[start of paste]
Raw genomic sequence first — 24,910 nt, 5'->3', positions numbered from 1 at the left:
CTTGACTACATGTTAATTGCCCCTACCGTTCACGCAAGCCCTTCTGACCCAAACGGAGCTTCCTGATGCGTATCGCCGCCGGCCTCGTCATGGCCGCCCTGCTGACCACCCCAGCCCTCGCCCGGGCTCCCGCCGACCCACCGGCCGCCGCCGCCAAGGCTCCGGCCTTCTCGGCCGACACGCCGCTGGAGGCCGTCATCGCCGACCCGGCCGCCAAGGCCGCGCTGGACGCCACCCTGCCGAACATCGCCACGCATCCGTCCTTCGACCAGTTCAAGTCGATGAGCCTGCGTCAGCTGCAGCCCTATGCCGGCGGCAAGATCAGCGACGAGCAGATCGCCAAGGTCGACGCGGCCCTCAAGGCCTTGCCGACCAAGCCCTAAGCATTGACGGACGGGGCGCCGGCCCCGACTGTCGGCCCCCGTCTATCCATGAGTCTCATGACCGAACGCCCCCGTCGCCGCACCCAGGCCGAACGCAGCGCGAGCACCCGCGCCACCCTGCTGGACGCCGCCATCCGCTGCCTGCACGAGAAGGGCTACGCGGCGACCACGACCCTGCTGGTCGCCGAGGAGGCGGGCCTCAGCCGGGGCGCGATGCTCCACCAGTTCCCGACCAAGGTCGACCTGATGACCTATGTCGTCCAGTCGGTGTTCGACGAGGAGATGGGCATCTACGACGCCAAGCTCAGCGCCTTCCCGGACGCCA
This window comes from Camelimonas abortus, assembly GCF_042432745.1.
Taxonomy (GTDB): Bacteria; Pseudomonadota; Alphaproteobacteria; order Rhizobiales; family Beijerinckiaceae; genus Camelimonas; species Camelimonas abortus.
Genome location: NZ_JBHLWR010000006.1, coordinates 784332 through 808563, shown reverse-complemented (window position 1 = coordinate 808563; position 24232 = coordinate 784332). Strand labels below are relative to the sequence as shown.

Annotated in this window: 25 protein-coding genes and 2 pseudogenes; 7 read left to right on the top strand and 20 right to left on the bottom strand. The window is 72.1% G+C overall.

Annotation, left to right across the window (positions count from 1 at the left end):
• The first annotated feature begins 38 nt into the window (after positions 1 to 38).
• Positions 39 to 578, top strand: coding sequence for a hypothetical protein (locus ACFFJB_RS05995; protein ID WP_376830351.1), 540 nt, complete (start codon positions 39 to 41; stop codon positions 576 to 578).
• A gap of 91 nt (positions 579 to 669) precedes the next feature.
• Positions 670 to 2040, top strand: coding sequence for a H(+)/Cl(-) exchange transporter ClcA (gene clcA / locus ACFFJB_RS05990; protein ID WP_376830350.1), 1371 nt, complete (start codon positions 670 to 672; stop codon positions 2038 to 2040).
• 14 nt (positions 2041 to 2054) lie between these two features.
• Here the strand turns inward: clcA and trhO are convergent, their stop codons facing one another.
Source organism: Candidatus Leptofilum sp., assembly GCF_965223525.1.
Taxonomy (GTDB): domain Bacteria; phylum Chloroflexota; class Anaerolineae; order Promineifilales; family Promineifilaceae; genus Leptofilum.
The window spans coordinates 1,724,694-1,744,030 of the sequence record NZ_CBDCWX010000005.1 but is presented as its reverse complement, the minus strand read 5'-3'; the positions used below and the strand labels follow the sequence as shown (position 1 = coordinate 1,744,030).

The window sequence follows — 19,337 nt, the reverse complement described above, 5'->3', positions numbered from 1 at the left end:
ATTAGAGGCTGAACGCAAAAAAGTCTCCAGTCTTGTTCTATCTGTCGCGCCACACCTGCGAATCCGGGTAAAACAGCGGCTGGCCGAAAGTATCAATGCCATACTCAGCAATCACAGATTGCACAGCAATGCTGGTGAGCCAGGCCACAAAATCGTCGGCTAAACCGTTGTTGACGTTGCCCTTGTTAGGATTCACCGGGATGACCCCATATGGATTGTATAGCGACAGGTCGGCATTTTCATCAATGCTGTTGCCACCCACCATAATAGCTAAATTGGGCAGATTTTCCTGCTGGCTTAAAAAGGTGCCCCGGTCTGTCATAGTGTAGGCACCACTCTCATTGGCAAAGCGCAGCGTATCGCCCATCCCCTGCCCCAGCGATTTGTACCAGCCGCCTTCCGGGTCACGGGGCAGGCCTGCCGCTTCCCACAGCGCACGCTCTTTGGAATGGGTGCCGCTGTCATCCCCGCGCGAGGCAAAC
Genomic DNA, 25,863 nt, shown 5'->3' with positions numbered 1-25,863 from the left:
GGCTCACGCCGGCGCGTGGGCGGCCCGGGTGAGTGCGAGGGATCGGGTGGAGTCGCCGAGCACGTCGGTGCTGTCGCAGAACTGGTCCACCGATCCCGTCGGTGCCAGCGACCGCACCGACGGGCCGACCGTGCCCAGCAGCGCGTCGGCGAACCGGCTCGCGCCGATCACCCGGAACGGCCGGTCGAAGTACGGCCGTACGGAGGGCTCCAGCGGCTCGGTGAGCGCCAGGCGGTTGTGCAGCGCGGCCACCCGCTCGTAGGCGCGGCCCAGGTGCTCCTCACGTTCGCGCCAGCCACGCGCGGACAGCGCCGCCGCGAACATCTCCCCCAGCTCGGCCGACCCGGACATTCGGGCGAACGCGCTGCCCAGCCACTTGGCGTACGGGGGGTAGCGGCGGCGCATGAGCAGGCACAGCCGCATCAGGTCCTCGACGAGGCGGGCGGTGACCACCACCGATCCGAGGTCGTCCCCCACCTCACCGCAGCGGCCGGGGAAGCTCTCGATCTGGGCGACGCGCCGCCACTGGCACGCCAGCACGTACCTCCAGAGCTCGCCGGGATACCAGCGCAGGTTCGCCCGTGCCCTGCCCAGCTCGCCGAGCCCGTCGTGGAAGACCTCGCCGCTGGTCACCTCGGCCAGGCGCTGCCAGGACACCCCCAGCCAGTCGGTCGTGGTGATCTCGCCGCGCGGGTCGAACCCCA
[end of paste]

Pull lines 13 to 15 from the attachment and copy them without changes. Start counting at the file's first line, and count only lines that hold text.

• Here the strand turns inward: clcA and trhO are convergent, their stop codons facing one another.
Source organism: Candidatus Leptofilum sp., assembly GCF_965223525.1.
Taxonomy (GTDB): domain Bacteria; phylum Chloroflexota; class Anaerolineae; order Promineifilales; family Promineifilaceae; genus Leptofilum.